Updated: May 24
By Andrew Budd
For almost fifty years I lived within the protection of the Iron Age and Roman defences constructed on the Western Approach to Camulodunum. And now I’m living within the protection of our Cotswold Stone garden walls, on Covid-19 lockdown in our new home in Gloucestershire.
My plan for Walk Colchester’s ‘Jane’s Walk 2020' celebrations was to lead an event similar to one I ran a few years ago. This was entitled “Did Dinosaurs Once Roam the Streets of Prettygate?”, but the 2020 event was planned to be from the perspective of a long-term Colcestrian who now lives in exile. Hence the working title in the 2020 programme “Borders and Exile”.
When I first got involved in ‘Walk Colchester’ and ‘Jane’s Walks’ events, one of the aspects that greatly appealed to me was the possibly of celebrating our alternative histories. Not just the historic events associated with the Romans and the Tudors and the Siege. The commemoration of the ordinary.
For 2020 my walk was planned to for us to sample the Iron Age and Roman dykes in South West Colchester, looking at the theme of Borders and Barriers, and the sense of place, not just in ancient times, but also in subsequent times through to our Post-Brexit Britain.
I arrived in Colchester in September 1966, for half a term as a boarder at Colchester Royal Grammar School. I slept in the school’s Boarding House, in Beverley Road, above the graves of retired Roman soldiers. My eleven-years old imagination was convinced that the temperature dropped a degree or two when I walked through the hidden burial ground.
My parents moved to Colchester around Christmas 1966 so I left the boarding house. We now lived at Bergholt Road Post Office. From here I explored the Moat Farm dyke, and marvelled at the work involved in hand digging the twelve miles of dykes constructed to protect the pre-Roman Oppidum and also the later Roman City.
Living in north Colchester, I was aware that there was no certain route for part of the Roman Road that came out of the Roman City’s North Gate and crossed the River by bridge or ford nearby, possibly at Sheepen. A bit of map work allowed the schoolboy me to convince myself that, in fact, the Roman Road north to Ixworth went through our backgarden. Looking at the topography, I worked out exactly where the road would have been built, and set about making my own excavation to reveal the ancient surface. I kept quiet about this, as I knew it was wrong to excavate and thereby ruin historic remains. I dug a trench about a yard long and two feet wide. Expecting to find a gravelled road surface a foot down, I was disappointed to find nothing, even at double that depth. Not even a Victorian penny. I didn’t bother to report my lack of finding the imaginary road to the local Archaeology Trust.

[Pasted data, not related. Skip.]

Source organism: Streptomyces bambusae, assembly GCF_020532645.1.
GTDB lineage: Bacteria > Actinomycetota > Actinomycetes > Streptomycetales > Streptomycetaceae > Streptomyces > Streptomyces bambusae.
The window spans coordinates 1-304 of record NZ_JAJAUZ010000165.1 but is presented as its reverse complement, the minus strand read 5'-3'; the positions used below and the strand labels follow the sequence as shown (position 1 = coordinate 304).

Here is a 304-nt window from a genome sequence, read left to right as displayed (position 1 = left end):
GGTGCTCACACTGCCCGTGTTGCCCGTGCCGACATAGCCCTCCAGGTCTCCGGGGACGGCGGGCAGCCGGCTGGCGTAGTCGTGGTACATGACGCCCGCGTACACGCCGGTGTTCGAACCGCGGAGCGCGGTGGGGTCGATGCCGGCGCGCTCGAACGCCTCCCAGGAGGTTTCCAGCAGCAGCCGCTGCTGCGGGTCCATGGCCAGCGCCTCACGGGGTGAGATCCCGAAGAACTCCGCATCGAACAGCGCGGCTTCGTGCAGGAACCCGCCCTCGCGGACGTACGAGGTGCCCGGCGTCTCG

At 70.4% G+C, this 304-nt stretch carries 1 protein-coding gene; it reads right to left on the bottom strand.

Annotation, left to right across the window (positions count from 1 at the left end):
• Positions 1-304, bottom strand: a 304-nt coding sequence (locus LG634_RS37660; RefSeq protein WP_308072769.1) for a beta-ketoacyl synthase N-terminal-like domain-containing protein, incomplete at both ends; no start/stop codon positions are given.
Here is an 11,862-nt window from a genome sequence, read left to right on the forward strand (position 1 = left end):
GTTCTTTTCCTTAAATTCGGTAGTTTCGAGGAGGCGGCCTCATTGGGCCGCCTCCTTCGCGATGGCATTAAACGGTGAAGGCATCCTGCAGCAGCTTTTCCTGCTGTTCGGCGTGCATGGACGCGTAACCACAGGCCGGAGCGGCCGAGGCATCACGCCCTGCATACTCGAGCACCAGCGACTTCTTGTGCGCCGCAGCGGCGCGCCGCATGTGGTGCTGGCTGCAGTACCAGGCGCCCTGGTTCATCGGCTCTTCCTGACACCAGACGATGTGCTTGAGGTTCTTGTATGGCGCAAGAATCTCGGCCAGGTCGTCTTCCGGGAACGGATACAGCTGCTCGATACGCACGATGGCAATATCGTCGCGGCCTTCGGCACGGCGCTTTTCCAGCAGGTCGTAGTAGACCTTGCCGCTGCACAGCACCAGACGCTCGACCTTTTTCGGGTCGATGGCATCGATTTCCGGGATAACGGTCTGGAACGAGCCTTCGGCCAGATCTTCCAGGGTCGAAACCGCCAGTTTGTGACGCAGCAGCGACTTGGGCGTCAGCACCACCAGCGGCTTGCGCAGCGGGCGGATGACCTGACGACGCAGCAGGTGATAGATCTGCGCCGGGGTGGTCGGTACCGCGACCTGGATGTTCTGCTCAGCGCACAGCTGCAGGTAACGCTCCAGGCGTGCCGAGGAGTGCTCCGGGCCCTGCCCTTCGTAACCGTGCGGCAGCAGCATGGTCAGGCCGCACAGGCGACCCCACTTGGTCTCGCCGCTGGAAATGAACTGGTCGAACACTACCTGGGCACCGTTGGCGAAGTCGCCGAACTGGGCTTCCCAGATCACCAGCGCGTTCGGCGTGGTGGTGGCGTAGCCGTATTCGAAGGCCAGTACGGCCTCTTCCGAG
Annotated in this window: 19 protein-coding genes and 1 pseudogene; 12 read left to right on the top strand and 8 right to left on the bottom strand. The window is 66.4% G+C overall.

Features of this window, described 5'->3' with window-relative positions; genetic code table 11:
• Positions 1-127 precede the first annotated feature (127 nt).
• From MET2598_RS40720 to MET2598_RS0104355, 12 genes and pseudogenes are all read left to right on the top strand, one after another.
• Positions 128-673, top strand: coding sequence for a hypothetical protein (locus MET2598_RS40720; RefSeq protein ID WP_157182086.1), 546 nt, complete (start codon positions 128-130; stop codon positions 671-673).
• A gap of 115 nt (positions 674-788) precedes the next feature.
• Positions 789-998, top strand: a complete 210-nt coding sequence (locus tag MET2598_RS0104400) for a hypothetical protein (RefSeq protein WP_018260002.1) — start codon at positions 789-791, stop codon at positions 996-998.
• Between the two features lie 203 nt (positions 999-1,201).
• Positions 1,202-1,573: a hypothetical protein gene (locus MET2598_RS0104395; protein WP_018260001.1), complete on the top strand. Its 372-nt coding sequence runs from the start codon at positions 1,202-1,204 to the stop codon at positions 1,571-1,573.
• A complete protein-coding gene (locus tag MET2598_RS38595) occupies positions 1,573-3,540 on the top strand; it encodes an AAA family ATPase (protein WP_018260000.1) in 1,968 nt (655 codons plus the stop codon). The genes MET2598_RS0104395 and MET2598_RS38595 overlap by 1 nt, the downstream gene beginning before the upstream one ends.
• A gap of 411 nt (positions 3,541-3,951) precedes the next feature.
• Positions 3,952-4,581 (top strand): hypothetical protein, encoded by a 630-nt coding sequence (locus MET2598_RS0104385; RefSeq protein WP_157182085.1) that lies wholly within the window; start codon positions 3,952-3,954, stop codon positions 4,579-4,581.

From the Post Office my parents moved to Lexden. And I was safely tucked in between the Iron Age Lexden Dyke near Endsleigh school, and the Iron Age and Roman built Triple Dyke at Lexden Straight Road. Possibly, I lived in the heart of Claudius’s temporary camp occupied by the 30,000 strong Roman Army that invaded Britain in AD 43.
Through my work I had new insights into buried Colchester. I worked in Main Drainage and was responsible for miles of slit trenches up to twenty feet deep along the streets and countryside of south west Colchester. I kept an eye out for archaeology, especially where old earthworks were crossed by the new drains. Not surprisingly, no actual objects were found, or certainly none that the labourers admitted to me!
One final move, and it’s to Prettygate. This time I’m nestled between the ancient Heath Farm and Kidmans Dykes and the later Prettygate and Triple Dyke. A hundred years of digging activity, around two thousand years ago.
I never imagined these dykes were to be found under my Prettygate garden lawn, as the lines of the dykes could be accurately plotted in between the extant remains. But I did speculate that the ghosts of the Trinovantes, Catuvellauni and Romans would meet up for a social drink around a bonfire for Vulcanalia, one hot August night.
And in 2015 my Colchester years drew towards an end. My father died, and I no longer had the tie of being his carer. We fancied a move away; a new landscape to explore. Something green and hilly. We chose Gloucestershire, and we moved in April 2016, five months short of the anniversary of my move to Colchester fifty years earlier.
But the town and its people, and the western dykes system, are etched permanently in my psyche. Let’s share our stories in 2021.
Andrew Budd/ Fred Slattern
Photos from Andrew/Fred's original Jane's Walk: 'Did Dinosaurs Once Roam the Streets of Prettygate?' (2012)